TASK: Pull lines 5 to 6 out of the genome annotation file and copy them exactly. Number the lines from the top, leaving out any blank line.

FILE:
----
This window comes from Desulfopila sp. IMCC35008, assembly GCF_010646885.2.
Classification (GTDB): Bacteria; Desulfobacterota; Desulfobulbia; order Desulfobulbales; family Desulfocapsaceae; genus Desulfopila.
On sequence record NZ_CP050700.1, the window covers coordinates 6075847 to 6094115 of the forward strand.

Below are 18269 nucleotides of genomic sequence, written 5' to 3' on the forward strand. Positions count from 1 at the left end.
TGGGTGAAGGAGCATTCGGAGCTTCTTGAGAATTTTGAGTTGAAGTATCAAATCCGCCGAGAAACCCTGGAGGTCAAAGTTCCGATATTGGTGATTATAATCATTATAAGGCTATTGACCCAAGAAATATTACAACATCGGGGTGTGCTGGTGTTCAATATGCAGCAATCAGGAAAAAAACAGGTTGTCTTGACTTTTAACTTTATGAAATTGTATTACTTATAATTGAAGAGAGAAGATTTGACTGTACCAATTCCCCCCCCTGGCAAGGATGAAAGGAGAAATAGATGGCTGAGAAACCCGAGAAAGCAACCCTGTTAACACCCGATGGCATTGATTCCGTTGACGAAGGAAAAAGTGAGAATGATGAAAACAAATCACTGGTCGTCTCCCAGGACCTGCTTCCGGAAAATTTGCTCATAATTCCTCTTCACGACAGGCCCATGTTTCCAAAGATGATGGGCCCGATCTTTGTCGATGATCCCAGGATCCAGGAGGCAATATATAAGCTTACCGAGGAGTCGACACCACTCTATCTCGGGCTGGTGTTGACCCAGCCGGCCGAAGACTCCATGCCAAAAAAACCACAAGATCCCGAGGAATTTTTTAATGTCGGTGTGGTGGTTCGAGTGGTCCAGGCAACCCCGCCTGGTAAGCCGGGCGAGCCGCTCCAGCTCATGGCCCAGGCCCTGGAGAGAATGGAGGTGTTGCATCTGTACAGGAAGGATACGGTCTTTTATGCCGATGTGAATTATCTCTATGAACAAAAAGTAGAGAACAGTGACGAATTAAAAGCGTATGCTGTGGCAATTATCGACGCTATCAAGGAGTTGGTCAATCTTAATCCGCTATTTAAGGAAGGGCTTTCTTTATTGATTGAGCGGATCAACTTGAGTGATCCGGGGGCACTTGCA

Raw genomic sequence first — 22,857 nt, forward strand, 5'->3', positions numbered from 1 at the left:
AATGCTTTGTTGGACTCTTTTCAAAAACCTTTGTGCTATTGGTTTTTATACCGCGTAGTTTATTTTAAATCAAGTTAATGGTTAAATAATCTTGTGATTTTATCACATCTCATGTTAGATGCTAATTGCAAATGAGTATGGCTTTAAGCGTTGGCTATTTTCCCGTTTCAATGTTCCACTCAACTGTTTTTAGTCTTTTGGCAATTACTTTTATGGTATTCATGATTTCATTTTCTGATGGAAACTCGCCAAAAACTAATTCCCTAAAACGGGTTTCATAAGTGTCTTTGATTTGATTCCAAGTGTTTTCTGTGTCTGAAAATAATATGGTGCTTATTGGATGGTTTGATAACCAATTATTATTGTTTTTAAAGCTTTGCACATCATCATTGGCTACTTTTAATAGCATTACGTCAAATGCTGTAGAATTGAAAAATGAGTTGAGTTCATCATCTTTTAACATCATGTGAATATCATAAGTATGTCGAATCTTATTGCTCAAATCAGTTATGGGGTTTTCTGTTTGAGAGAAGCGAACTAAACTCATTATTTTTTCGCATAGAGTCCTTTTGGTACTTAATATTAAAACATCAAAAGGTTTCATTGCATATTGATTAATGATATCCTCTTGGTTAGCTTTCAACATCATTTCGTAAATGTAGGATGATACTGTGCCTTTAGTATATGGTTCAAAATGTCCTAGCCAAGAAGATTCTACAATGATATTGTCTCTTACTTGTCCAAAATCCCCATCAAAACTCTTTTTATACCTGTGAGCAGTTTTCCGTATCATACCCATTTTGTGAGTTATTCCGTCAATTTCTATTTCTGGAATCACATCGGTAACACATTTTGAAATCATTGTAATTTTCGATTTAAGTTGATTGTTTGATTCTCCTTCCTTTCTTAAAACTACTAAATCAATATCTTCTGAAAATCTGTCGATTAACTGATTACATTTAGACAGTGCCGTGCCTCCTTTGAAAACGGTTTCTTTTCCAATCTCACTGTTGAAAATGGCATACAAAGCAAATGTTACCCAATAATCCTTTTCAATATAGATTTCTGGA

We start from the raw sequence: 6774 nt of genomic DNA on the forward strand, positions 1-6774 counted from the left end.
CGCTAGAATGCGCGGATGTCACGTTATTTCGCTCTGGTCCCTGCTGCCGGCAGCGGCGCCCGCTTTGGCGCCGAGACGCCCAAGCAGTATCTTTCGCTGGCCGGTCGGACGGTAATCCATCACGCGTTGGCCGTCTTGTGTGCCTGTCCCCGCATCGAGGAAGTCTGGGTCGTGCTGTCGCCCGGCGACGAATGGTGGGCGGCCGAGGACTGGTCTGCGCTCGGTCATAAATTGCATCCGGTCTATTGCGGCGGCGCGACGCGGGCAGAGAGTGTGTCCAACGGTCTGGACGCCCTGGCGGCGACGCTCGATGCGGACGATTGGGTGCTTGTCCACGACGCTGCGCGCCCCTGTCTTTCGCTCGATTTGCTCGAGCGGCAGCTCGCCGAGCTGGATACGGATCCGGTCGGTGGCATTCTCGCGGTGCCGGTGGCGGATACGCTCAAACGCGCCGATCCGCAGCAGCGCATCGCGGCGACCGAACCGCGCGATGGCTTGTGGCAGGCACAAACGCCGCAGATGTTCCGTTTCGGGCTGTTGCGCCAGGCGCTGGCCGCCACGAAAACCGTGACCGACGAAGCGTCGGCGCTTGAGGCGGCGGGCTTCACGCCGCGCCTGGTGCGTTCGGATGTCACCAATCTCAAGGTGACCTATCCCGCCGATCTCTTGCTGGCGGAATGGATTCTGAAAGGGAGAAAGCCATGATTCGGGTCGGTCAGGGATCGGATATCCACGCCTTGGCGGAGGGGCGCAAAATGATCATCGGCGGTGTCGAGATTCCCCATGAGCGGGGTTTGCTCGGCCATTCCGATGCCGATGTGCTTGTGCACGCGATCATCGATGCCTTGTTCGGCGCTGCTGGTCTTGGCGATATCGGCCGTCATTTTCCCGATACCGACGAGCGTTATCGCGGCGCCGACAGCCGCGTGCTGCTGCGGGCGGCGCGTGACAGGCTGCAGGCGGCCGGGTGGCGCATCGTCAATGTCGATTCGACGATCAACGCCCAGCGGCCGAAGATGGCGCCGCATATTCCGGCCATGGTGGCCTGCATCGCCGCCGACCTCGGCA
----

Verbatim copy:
TGGGTGAAGGAGCATTCGGAGCTTCTTGAGAATTTTGAGTTGAAGTATCAAATCCGCCGAGAAACCCTGGAGGTCAAAGTTCCGATATTGGTGATTATAATCATTATAAGGCTATTGACCCAAGAAATATTACAACATCGGGGTGTGCTGGTGTTCAATATGCAGCAATCAGGAAAAAAACAGGTTGTCTTGACTTTTAACTTTATGAAATTGTATTACTTATAATTGAAGAGAGAAGATTTGACTGTACCAATTCCCCCCCCTGGCAAGGATGAAAGGAGAAATAGATGGCTGAGAAACCCGAGAAAGCAACCCTGTTAACACCCGATGGCATTGATTCCGTTGACGAAGGAAAAAGTGAGAATGATGAAAACAAATCACTGGTCGTCTCCCAGGACCTGCTTCCGGAAAATTTGCTCATAATTCCTCTTCACGACAGGCCCATGTTTCCAAAGATGATGGGCCCGATCTTTGTCGATGATCCCAGGATCCAGGAGGCAATATATAAGCTTACCGAGGAGTCGACACCACTCTATCTCGGGCTGGTGTTGACCCAGCCGGCCGAAGACTCCATGCCAAAAAAACCACAAGATCCCGAGGAATTTTTTAATGTCGGTGTGGTGGTTCGAGTGGTCCAGGCAACCCCGCCTGGTAAGCCGGGCGAGCCGCTCCAGCTCATGGCCCAGGCCCTGGAGAGAATGGAGGTGTTGCATCTGTACAGGAAGGATACGGTCTTTTATGCCGATGTGAATTATCTCTATGAACAAAAAGTAGAGAACAGTGACGAATTAAAAGCGTATGCTGTGGCAATTATCGACGCTATCAAGGAGTTGGTCAATCTTAATCCGCTATTTAAGGAAGGGCTTTCTTTATTGATTGAGCGGATCAACTTGAGTGATCCGGGGGCACTTGCA

Raw genomic sequence first — 22,857 nt, forward strand, 5'->3', positions numbered from 1 at the left: